Christmas Around the World

This blog post was originally published on December 2, 2014. We’re bringing back some blog posts in a series called CMA Classics. Think ESPN Classic, but everyone comes out a winner.

You better watch out. You better not cry. Better not pout, I’m telling you why. Santa Claus is coming to town! But he’s not just coming to Atlanta – Santa Claus is coming to towns all around the world.

To many of us, when we think of Christmas, we think of the festive season around December 25 celebrating the birth of Jesus, embellished with red and green decorations, beautifully wrapped presents, singing carols and of course Santa Claus. However, children around the world don’t all celebrate like we do. Some children don’t even celebrate Christmas on December 25th or with Santa Claus. Since Christmas is all about spreading joy to friends, family and even strangers, we thought it would be fun to highlight some of the ways children around the world celebrate Christmas.

So just like Santa Claus does on Christmas, let’s take a trip around the world and see how children celebrate around the globe!

In Italy, Santa Claus takes the form of an ugly but friendly witch named Befana who flies around on a broom on Christmas Eve and drops down chimneys to deliver presents to all the good children! The story behind this tradition is that Befana missed the night star that was to guide her to baby Jesus to deliver her gifts, so she flies around to every home on December 25th just in case Jesus is inside.

In the Netherlands, the most important days for presents are December 5 and 6, when Sinterklaas brings presents. Did you know that we actually get the name “Santa Claus” from the name “Sinterklaas”? Children leave clogs out by the fireplace and windows and sing Sinterklaas songs hoping to wake up the next morning with gifts in their shoes. Sometimes if you put hay and carrots in your clogs, they will be replaced with sweets, in addition to presents!

In Greece, instead of having a Christmas tree, many families will have a shallow wooden bowl with a wooden cross wrapped in basil hanging down. A small amount of water is kept in the bowl to keep the basil alive. Once a day for twelve days, someone will dip the cross and basil into water and use it to sprinkle holy water in each room to keep the “Killantzario,” or bad spirits, away. The bad spirits are thought to come into homes through the chimney, so having a fire burning though the twelve days of Christmas is also believed to help keep these bad spirits away.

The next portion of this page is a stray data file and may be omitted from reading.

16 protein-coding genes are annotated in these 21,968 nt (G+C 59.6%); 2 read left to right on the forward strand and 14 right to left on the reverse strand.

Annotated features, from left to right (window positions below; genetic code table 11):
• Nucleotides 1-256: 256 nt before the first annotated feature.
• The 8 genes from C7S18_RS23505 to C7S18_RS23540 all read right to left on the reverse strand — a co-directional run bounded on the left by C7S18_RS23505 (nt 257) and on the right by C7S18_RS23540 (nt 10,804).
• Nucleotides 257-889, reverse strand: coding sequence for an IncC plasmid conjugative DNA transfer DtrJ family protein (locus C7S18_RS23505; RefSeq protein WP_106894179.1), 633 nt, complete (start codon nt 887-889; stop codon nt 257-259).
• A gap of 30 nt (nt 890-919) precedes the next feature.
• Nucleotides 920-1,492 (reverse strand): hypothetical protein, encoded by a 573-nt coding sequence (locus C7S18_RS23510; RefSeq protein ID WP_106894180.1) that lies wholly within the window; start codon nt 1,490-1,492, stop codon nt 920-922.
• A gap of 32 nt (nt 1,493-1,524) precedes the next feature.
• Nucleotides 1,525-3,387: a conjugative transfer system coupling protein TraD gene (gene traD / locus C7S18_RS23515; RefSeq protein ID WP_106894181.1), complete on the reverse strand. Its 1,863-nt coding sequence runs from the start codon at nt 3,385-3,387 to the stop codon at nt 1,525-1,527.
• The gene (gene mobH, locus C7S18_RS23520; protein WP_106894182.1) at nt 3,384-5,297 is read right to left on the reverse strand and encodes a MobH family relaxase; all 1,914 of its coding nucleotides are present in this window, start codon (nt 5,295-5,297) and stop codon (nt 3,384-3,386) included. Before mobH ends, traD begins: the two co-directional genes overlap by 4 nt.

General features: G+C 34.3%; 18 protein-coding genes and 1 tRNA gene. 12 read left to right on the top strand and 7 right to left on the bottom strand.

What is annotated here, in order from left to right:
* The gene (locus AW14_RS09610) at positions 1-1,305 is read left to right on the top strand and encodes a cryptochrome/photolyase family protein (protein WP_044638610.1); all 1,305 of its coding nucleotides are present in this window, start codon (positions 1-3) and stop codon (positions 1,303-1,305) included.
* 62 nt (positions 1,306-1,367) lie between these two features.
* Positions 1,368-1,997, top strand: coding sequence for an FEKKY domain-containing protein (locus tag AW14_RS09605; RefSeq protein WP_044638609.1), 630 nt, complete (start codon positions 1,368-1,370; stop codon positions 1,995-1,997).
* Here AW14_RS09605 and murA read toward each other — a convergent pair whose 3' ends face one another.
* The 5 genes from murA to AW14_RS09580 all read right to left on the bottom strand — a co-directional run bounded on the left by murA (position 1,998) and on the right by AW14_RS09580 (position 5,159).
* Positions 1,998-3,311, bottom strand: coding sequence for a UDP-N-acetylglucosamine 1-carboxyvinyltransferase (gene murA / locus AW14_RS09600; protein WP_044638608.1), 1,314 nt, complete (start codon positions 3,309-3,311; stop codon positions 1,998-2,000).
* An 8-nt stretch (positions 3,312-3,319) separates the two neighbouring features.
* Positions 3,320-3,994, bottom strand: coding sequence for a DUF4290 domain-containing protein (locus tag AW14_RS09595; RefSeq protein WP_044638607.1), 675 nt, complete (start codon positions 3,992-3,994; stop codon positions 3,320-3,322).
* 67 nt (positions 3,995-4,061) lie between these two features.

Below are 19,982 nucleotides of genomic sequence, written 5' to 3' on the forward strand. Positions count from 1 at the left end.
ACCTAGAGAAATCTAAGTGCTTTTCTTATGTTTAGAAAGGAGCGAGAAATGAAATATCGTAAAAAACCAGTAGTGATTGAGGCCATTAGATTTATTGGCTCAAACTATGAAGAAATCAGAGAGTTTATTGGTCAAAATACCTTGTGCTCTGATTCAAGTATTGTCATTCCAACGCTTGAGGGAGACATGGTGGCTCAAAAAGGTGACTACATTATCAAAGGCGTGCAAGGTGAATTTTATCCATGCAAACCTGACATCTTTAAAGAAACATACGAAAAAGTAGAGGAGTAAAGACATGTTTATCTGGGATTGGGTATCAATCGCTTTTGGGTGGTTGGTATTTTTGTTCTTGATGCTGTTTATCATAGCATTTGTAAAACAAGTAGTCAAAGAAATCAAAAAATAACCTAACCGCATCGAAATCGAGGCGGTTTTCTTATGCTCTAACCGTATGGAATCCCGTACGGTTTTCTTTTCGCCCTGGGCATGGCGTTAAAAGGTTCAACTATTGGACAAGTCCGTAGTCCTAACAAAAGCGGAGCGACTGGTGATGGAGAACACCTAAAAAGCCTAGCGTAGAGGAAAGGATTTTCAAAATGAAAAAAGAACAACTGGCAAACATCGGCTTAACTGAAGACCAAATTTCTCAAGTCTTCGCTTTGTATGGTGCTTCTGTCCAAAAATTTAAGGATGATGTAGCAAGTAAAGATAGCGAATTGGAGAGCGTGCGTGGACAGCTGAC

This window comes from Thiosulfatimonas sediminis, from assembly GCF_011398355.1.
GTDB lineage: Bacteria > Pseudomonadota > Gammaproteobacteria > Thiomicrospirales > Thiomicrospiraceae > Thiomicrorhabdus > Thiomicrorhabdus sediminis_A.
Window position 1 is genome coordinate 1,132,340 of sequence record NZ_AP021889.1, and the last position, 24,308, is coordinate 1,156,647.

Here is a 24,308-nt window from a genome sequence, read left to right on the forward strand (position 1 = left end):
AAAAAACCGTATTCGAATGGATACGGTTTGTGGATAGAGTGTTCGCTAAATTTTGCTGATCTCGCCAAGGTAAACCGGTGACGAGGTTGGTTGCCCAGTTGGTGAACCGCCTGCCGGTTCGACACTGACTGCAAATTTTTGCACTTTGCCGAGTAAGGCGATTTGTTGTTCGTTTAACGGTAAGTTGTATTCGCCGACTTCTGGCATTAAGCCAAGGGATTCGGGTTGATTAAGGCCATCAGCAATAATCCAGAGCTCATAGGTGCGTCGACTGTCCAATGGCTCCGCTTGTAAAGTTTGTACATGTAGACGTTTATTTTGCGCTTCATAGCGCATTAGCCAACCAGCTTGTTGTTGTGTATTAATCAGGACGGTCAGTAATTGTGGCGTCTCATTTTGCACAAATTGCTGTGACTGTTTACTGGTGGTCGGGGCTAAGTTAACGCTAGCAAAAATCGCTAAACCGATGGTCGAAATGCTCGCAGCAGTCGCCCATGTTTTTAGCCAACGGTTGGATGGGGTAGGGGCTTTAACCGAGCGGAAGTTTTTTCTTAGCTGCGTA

In South Africa, the children are visited by Father Christmas, who visits homes and fills stockings with presents. Christmas occurs during the summer time in South Africa, so many families celebrate on the 25th and 26th with outdoor activities like camping and going to the beach. December 26 is called “Boxing Day” in South Africa and this is the holiday of outdoor relaxation.

Father Noel visits the children in Brazil and he comes dressed in silk because the weather is very warm in December. Father Noel is thought to come from Greenland, which is very close to the North Pole. Nativity scenes, midnight mass and huge fireworks take place in celebration of Christmas which continues until January 6th. That day is called “Three Kings Day” and three kings bring more gifts to the good children just like they did for Jesus’ birth.

Canadians share very similar traditions to the American Christmas but they also have a tradition of Masked Mummers, which is similar to the American holiday Halloween. Small groups of people visit neighborhoods during the 12 Days of Christmas ringing bells, making noise and asking for candy and treats.

Since weather in Australia is very hot in December, Santa Claus is known to change out of that heavy suit of his and throw on some red beach clothing and sunglasses. He also gives his reindeer a little break and is pulled through Australia by a special team of kangaroos, also called the “Six White Boomers” after a popular Australian Christmas carol. Just like many children in the United States, Australian children also write letters to Santa Claus with gift ideas and examples of how they have been good all year.

Learning about Christmas all around the world is a fun way to incorporate some new traditions into your holiday season! Maybe you and your family can take the countries of your heritage and learn how your ancestors celebrated the winter holidays.


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